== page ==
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Sigil #1 [Review]

Writer: Mike Carey
Pencils: Leonard Kirk
Inks: Ed Tadeo
Colors: Guru eFX
Letters: Rob Steen
Cover: Jelena Djurdjevic
Production: Irene Y. Lee
Asst. Editor: Sebastian Girner
Senior Editor: Nick Lowe
Published by: Crossgen/Marvel Comics

I’ve missed Crossgen. However, until this issue, I don’t recall ever reading an issue of Sigil. So, with this being a new take on things and not a continuation of the old…I come to it fresh. And perhaps for that, I greatly enjoyed this issue.

The issue opens with some disembodied voices talking about some past events, and we gradually move to seeing someone who turns toward the camera with surprise, and cut to a high schooler–Samantha Rey–waking suddenly from the dream, to an impatient father trying to get her up for school. She has an important history exam that day, and we learn she’s having trouble with school since losing her mother. Further exposition follows as daughter/father talk, and then as Sam stops by the cemetery on her way to school. Once at school, we see some of what Sam’s high school life is like, as an encounter with a bully forces her to race to class, where her teacher is not happy at her tardiness. Beginning her history exam, she blacks out to a vision, and finds an hour passed, leaving her in hot water with the teacher. We’re introduced to other students, and then Sam’s bully instigates a situation that causes Sam’s birthmark to flare up, and she finds herself facing the realization that her birthmark is something far more.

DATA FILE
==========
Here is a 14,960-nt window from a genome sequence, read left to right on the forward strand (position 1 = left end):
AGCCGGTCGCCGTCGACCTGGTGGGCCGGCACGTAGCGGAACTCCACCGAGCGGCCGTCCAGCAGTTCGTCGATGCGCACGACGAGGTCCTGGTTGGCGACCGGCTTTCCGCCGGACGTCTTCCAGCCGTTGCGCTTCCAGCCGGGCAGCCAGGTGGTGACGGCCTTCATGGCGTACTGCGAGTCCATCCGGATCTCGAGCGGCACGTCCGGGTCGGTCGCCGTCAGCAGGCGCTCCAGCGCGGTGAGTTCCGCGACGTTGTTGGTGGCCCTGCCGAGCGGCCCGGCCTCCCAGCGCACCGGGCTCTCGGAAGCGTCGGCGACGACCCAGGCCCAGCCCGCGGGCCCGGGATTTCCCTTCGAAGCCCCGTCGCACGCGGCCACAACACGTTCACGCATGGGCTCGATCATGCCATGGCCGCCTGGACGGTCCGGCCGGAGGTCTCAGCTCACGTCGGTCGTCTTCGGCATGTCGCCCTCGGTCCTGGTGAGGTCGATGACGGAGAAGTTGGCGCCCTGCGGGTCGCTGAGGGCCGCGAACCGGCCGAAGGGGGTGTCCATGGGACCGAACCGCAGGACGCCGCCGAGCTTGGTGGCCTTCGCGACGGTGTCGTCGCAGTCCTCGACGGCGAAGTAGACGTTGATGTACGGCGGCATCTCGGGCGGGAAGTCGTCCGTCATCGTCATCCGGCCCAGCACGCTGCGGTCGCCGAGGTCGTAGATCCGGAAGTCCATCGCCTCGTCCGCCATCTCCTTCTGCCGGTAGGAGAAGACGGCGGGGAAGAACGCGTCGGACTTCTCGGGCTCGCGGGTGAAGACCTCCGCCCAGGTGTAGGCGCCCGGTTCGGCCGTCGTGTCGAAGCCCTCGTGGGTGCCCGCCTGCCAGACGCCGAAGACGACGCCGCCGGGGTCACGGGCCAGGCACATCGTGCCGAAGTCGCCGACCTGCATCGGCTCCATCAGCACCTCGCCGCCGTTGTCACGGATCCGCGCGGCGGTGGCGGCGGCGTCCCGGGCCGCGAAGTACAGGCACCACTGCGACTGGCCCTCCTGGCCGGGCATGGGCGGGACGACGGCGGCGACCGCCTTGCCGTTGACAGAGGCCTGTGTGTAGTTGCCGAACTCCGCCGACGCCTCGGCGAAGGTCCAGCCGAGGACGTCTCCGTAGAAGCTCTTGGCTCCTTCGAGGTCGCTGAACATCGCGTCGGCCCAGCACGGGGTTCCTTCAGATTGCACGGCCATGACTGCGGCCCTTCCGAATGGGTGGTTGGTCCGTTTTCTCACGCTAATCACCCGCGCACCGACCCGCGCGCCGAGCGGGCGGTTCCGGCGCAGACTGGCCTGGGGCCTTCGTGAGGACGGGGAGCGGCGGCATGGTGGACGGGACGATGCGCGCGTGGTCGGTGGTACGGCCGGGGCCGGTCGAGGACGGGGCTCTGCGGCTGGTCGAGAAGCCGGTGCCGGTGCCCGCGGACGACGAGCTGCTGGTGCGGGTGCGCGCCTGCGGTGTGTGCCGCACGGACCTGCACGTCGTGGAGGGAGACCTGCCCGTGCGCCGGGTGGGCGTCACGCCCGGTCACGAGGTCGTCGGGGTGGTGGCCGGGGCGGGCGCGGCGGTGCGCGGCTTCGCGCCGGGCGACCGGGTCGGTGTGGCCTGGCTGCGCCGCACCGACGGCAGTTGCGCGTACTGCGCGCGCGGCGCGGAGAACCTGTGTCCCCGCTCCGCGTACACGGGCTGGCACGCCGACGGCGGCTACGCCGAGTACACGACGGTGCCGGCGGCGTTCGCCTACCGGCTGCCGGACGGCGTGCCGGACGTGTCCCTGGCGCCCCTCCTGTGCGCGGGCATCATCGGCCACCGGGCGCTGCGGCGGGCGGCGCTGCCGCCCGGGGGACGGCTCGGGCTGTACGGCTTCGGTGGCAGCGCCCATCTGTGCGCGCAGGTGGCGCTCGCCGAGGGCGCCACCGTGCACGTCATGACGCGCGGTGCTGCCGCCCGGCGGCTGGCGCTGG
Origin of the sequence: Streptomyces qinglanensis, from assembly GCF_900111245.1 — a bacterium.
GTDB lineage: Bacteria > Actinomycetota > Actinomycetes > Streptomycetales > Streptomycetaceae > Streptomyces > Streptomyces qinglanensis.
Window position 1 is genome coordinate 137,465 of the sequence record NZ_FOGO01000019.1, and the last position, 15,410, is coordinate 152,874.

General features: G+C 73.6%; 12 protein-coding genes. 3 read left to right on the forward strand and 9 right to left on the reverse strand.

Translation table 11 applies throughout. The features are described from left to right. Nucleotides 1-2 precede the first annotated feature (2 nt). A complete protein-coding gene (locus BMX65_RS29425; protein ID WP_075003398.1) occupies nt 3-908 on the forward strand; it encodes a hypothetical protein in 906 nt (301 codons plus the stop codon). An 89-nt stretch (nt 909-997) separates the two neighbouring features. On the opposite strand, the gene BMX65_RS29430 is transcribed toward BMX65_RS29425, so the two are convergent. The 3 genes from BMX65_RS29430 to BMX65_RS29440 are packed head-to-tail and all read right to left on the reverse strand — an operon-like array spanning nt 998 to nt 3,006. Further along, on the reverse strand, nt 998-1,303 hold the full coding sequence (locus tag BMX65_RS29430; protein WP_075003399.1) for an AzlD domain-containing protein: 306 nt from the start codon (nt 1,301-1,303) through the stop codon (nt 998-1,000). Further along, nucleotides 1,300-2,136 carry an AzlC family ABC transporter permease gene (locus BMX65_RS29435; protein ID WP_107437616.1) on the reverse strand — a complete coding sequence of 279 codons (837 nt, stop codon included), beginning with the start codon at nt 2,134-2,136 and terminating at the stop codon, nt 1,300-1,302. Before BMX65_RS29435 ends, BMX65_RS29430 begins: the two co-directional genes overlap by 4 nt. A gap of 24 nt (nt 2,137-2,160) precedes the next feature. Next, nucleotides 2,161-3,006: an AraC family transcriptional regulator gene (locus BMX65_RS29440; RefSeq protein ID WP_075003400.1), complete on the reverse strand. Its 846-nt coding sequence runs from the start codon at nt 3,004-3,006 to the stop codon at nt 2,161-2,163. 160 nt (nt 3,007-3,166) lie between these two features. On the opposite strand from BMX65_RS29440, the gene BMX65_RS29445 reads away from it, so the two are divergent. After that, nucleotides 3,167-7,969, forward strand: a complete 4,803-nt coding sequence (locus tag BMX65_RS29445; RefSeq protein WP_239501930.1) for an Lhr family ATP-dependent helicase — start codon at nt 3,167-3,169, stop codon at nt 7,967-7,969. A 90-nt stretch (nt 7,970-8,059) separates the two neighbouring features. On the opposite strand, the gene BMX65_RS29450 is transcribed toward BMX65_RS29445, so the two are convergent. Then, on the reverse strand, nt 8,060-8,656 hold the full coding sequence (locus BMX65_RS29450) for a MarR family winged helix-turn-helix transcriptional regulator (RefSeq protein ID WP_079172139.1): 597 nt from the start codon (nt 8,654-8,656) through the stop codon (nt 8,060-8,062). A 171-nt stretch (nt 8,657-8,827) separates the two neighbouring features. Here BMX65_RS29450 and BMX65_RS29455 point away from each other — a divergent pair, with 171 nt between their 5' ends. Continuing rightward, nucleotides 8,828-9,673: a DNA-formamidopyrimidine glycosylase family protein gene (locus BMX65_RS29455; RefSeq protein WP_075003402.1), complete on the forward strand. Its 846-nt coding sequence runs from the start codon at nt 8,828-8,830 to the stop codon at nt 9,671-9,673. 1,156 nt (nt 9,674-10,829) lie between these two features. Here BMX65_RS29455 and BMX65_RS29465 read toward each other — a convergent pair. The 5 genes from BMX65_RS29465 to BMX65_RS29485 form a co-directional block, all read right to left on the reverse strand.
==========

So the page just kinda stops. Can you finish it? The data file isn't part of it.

The art–perhaps simply for Sam having red hair–reminds me a bit of Spider-Man Loves Mary Jane, and the high school setting certainly contributed to that as well. The art seems fairly simple…smooth, and the coloring somehow lighter or “brighter” than I think I’m used to. Overall, nothing struck me in a negative light, and I had zero issue with the art. The entire art team provides a great piece of work that clearly conveys everything going on, and I really liked the art overall.